The pizza guys
Lee Kratochvil reminds me of Theodore Roosevelt. Like T.R., Lee has an effusive personality and is an avid outdoorsman. Some years ago, Lee’s broad, toothy grin landed him the role of Teddy in a local production of “Arsenic and Old Lace.”
One major difference between Lee and T.R. might be Lee’s penchant for giving away homemade pizza.
“In the late 1960s, a joint called Pizza Pub opened up in Brookings, (S.D.),” Lee said. “Pizza Pub’s owner, George Ross, was a family friend. My two brothers, my sister and I all worked there during our college years. Pizza Pub was a great place. Not only did they serve the best pizza, they had singalongs on Sundays. It had a real family atmosphere.”
After graduating from South Dakota State University with a degree in park management, Lee worked for the South Dakota Department of Game, Fish and Parks for four decades. For 30 of those years, he was regional park supervisor for the northeastern portion of the state.
“The best part of that job was the people,” Lee grinned, “And the worst part was the people. As soon as you understood that, things went much better.”
When Pizza Pub closed in the mid 1980s, Lee’s brother, Mark, obtained the recipes for their crust and their sauce. The sauce was made entirely from scratch and included a secret blend of fragrant herbs and tangy spices.
About 15 years ago, Lee and Mark decided to make pizza for a family birthday party. They dug out the venerable Pizza Pub recipe and put it back to use.
“The pizza was an instant hit,” Lee said. “Other people in the family began to ask us to make pizza for graduations and birthdays. Word got around and folks in the community began to ask us to make pizza for their gatherings.”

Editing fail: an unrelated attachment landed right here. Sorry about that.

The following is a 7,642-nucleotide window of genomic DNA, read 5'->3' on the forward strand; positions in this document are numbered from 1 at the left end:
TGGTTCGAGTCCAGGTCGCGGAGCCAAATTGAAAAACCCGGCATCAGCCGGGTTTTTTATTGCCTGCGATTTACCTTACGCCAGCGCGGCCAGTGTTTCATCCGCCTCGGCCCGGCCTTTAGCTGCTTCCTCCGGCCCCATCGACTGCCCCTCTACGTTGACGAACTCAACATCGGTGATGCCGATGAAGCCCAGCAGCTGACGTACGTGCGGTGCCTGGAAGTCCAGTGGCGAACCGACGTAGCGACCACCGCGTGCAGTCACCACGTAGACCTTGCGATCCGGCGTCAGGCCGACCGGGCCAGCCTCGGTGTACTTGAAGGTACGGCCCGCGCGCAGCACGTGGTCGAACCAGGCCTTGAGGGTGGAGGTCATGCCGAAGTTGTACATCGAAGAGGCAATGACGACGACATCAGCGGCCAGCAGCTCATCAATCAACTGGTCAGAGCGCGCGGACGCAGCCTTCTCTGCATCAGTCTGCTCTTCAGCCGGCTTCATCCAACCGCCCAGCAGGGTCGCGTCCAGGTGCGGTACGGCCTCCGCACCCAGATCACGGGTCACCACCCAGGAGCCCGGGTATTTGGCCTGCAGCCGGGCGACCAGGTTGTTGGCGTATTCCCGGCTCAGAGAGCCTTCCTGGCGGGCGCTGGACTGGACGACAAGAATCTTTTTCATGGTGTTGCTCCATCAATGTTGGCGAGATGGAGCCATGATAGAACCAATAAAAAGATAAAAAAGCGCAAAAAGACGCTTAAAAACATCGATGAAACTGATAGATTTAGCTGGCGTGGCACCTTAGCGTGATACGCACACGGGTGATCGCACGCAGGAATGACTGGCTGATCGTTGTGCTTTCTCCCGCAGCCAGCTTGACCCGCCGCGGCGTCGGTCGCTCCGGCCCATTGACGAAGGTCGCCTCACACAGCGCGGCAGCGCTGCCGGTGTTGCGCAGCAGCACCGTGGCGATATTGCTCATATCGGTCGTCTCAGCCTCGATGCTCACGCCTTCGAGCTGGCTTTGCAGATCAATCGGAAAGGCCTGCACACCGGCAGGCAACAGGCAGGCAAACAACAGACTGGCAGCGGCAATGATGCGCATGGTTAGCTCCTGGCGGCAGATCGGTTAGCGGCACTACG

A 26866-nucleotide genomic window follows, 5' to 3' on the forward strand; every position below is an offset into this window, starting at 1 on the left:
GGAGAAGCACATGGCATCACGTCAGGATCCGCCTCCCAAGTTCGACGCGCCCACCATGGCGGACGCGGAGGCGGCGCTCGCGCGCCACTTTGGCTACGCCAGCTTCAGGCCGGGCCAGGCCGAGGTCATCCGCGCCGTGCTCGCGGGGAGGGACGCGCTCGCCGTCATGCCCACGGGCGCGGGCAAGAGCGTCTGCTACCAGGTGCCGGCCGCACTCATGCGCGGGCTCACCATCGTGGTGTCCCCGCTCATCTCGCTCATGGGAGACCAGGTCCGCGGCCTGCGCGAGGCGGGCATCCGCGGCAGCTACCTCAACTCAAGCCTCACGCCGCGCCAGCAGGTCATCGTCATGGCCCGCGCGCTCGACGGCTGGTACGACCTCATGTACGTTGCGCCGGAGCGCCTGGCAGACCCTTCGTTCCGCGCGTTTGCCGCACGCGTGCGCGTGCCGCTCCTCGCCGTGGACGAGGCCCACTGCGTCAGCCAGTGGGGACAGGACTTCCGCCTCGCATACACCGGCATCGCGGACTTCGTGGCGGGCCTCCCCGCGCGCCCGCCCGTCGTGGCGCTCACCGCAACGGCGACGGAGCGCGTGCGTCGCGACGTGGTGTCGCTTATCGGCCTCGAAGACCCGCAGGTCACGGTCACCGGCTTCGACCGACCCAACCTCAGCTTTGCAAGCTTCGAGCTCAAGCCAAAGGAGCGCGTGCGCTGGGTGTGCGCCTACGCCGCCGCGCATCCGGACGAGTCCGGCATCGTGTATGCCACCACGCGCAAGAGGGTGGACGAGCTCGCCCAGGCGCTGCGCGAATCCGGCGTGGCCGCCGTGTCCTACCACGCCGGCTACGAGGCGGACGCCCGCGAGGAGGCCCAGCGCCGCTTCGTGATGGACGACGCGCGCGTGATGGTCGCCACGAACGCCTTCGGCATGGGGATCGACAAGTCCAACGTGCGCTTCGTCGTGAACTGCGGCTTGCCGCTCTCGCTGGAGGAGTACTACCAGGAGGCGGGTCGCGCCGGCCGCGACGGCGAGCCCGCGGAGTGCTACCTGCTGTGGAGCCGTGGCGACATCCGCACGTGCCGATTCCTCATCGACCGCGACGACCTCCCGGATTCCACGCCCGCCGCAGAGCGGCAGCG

Lee and his crew of volunteers dubbed themselves The Pizza Guys. Emblazoned across their aprons is their motto “Because we knead the dough.” Crew members wear flowered (ha!) shirts.
Giving away their homemade pizza is at the core of the Pizza Guys’ business model.
“We don’t charge for our services,” Lee said. “We only ask that our guests bring some cheese and make a contribution to the Brookings County Food Pantry.”
Over the past several years, the Pizza Guys have opened their doors — that is, the doors to Lee’s garage — on the eve of Hobo Day to anyone who wants to enjoy good company and outstanding homemade pizza.
“My parents, my siblings and I are all SDSU grads,” Lee said. “We decided to hold a pizza party as a way to celebrate the Jackrabbit homecoming and raise money for the Food Pantry. We supply all the ingredients and ask that our guests bring some cheese and make a donation to the Food Pantry.”
Why did Lee choose the Food Pantry?
“My life has been richly blessed, and the Food Pantry is one of my favorite charities. Food is a basic need and there are many who can’t afford it. It was a natural transition to use food to raise money for people who can’t afford to put food on their table.”
The Hobo Day eve pizza party has taken on a life of its own.
“We served pizza to over 150 people last year,” Lee said. “My garage can seat about 80 and it was full the entire evening. We baked pizza for five hours. Our goal is for our guests to enjoy the family style dining, have pleasant conversations and give generously to the Food Pantry.”
Last year’s Hobo Day pizza party donations totaled $1,584, a new record for the event.
The Pizza Guys’ operation has evolved over the years. They no longer form their crusts by hand after acquiring a dough rolling machine that’s identical to the one Pizza Pub used 50 years ago. Lee has two sets of double ovens and can thus bake eight pies at a time.
“Our ingredients have morphed over the years,” Lee said. “We still make pizza with traditional toppings, but we’ve added new toppings such as smoked salmon or smoked oysters or sauerkraut. We’ll throw almost any food you can imagine onto a disc of dough and cook it.”
The “guy” part of the Pizza Guys has also become outmoded.
“A few years ago, my granddaughter Addi, who is now 13, joined our crew,” Lee smiled. “It’s wonderful to work with her and all the members of the team.”
I don’t know what Teddy Roosevelt would have thought about the Pizza Guys and their give-it-away business model. But I like to think that his reaction might have been:
“Speak softly and carry a large pizza!”